Neil Young has always displayed a concern for the natural world, particularly how it is affected by industrial activity, or civilization – whatever you’d like to call it. Even the sleeve of his first solo album (released in 1968) shows his face suspended between a psychedelic natural landscape above him, while the city encroaches from below – or is reflected in a lake.
“Broken Arrow”, “Whiskey Boot Hill”, “After the Gold Rush”, “Deep Forbidden Lake” – so many of his songs focus on the vexed boundaries between city and country, corralled and wild, polluted and pristine, occupier and native. It shouldn’t be surprising, then, that last month Young swung through his birth country on tour with a serious purpose.
During a press conference in January ahead of his Massey Hall show the 68-year-old called the Harper administration “an embarrassment” to Canadians for its reckless and internationally condemned pursuit of dirty tar-sands oil. “Canada is trading integrity for money. That’s what’s happening under the current leadership in Canada, which is a very poor imitation of the George Bush administration in the United States and is lagging behind on the world stage…I see a government just completely out of control. Money is number one. Integrity isn’t even on the map.”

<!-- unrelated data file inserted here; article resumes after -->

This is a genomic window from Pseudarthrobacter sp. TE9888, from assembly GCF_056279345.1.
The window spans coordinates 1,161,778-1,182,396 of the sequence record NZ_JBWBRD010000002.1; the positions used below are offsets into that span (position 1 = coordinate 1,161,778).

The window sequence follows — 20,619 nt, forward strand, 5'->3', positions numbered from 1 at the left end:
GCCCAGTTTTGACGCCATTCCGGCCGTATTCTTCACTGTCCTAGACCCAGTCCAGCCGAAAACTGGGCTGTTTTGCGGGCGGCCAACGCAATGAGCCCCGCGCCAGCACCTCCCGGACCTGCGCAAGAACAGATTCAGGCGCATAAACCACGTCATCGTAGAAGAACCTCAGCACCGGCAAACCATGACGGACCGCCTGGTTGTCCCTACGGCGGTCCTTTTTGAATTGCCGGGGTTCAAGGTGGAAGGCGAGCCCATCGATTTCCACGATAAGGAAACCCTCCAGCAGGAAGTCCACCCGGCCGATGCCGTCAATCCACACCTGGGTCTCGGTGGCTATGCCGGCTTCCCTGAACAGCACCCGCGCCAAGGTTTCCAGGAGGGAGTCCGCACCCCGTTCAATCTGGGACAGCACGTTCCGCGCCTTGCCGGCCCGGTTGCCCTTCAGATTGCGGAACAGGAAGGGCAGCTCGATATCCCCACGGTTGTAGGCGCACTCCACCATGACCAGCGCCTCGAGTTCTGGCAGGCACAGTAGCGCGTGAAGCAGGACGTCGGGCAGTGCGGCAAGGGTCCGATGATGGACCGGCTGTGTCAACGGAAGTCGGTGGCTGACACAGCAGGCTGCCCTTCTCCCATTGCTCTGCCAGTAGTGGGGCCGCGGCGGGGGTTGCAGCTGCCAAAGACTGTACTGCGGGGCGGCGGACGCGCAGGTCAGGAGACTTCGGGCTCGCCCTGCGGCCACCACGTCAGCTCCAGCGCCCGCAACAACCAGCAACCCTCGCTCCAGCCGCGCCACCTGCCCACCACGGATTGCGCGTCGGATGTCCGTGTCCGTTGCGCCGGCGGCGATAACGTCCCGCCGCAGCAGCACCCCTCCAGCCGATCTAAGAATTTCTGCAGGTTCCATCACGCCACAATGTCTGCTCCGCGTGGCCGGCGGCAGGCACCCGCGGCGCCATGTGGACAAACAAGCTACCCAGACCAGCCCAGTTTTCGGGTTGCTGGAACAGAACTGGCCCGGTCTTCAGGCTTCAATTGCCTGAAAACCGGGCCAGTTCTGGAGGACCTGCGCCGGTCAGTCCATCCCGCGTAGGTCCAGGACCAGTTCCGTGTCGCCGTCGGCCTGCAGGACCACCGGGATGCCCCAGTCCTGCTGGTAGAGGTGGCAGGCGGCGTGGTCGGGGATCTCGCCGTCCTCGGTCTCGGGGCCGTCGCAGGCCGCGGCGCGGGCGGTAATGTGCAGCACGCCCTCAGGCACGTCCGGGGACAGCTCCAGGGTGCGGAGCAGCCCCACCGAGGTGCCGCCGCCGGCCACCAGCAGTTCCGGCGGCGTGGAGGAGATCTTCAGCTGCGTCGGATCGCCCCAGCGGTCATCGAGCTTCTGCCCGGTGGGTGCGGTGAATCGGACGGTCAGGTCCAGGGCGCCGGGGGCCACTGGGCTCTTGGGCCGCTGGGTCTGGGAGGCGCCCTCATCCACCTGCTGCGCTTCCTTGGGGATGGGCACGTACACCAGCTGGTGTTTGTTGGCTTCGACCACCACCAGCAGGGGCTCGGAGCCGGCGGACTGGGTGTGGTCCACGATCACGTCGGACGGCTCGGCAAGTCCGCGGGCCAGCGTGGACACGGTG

His Honor the Treaties tour drew attention to the plight of the Athabasca Chipewyan First Nation, who live in the region now under development for the tar sands megaproject. He donated the proceeds of the tour to the Athabasca Chipewyan First Nation Legal Fund.
Speaking for all Canadians, Young added: “We made a deal with [First Nations] people, we are breaking our promise, we are killing these people, the blood of these people will be on modern Canada’s hands.”
Here he lays it all out in a press conference with David Suzuki and others:
He also took his message to the CBC:
Neil Young may live on his California ranch most of the time, but his Canadian roots abide, as he explains in “Born in Ontario”:
And since this is a Friday Flick post, here’s a clip from Neil’s self-directed and typically idiosyncratic documentary film Journey through the Past: